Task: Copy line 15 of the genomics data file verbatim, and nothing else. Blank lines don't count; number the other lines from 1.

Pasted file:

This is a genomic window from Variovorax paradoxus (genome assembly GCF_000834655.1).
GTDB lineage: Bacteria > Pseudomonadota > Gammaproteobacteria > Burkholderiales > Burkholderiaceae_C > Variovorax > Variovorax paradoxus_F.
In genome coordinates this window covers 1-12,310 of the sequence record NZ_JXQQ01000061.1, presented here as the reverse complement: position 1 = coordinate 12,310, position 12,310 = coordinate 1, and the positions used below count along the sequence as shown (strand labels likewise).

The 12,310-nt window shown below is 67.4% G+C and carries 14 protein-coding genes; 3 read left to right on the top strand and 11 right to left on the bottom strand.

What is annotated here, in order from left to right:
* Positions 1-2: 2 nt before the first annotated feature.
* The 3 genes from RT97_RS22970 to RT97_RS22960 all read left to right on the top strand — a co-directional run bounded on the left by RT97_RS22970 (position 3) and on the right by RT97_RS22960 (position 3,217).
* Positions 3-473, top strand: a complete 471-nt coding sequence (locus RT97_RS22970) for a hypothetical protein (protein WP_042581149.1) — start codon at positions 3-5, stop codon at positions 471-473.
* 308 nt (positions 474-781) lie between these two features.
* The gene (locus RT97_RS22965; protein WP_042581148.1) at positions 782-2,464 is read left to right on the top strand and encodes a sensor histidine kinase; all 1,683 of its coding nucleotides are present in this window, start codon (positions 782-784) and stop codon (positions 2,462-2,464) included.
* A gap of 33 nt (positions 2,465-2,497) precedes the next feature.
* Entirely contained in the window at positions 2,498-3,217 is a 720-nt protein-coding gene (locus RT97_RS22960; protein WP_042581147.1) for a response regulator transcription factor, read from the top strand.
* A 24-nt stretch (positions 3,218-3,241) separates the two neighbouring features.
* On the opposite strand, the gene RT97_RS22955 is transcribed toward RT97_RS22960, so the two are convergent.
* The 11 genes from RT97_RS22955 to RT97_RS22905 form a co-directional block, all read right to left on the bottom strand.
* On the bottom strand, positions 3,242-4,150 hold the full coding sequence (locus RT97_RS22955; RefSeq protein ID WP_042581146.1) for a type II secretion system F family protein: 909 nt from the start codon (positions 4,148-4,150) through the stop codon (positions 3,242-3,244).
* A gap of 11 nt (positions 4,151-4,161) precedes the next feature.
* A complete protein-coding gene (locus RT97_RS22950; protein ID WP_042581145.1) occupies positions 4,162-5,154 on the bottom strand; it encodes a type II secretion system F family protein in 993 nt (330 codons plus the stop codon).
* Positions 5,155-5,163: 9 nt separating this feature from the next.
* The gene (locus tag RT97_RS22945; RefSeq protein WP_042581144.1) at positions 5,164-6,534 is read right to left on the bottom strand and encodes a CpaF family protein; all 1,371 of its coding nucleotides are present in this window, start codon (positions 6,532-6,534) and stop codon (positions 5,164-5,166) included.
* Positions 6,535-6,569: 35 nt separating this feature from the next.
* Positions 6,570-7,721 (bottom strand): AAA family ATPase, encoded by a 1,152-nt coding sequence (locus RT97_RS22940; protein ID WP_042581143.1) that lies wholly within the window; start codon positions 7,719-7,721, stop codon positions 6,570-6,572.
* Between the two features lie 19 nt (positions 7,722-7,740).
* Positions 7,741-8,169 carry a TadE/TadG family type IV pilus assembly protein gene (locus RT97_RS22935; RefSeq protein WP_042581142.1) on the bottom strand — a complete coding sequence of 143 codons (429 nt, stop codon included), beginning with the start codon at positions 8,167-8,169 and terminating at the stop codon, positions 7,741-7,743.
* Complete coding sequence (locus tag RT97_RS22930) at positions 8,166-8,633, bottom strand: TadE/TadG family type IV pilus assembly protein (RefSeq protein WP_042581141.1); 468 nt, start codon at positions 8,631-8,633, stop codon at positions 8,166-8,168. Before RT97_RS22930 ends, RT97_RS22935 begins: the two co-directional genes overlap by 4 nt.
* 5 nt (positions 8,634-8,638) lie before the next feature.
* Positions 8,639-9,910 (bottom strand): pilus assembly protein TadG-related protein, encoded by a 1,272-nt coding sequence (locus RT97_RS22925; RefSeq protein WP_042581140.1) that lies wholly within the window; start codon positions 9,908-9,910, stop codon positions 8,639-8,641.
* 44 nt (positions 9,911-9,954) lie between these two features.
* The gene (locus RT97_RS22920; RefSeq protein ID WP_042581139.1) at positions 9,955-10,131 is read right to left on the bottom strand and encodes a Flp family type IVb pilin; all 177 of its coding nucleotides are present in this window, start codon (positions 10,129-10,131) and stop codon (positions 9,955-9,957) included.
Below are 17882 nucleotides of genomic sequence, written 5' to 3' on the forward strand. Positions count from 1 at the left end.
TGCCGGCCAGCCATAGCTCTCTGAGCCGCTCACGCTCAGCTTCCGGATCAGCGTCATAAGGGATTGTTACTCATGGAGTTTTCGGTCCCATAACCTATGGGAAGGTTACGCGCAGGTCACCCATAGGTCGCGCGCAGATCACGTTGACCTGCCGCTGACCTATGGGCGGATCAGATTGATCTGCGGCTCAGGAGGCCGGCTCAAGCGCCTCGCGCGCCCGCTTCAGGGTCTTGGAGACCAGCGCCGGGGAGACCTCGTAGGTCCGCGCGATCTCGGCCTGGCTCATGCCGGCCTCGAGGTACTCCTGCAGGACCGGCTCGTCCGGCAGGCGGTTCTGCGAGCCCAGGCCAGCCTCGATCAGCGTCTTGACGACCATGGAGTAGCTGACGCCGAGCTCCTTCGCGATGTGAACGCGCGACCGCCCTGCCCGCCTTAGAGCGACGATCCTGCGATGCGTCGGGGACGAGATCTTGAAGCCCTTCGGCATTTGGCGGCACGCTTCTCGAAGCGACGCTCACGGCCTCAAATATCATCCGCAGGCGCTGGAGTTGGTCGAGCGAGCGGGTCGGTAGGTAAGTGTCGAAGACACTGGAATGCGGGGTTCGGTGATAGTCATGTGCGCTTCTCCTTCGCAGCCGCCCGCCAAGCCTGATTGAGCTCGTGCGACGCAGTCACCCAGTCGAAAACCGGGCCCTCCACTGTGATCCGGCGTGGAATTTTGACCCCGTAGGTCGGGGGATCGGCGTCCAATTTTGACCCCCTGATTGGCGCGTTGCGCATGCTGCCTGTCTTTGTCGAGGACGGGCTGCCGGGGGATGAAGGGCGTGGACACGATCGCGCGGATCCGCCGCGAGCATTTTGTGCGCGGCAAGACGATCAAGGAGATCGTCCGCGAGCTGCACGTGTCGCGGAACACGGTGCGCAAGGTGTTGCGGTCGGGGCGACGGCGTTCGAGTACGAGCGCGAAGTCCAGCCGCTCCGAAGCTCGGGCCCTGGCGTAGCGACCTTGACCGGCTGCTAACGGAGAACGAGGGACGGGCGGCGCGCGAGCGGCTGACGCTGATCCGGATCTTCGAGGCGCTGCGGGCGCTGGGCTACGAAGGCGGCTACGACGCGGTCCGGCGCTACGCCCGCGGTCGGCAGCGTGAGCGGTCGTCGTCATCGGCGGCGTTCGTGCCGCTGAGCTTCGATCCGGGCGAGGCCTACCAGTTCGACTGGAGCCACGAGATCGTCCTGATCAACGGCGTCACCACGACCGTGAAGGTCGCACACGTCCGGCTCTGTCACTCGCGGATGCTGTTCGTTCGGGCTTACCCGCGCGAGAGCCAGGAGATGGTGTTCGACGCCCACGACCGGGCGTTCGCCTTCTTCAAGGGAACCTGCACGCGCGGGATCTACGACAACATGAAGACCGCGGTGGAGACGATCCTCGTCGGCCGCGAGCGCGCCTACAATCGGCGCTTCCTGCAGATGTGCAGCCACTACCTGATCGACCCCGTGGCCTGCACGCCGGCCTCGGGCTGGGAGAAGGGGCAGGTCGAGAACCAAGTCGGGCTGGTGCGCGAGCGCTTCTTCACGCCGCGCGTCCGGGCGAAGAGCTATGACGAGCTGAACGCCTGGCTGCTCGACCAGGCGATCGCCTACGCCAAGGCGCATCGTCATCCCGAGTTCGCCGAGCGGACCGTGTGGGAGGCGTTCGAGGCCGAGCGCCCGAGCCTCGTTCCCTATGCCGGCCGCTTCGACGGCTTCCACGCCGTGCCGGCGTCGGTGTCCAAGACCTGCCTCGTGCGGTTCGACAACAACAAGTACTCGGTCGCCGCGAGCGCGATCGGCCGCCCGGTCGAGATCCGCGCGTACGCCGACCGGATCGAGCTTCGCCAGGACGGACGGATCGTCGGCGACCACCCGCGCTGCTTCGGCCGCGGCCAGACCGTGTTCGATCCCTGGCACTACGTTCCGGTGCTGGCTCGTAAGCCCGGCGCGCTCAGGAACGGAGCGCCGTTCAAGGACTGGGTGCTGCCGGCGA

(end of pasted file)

* The 11 genes from RT97_RS22955 to RT97_RS22905 form a co-directional block, all read right to left on the bottom strand.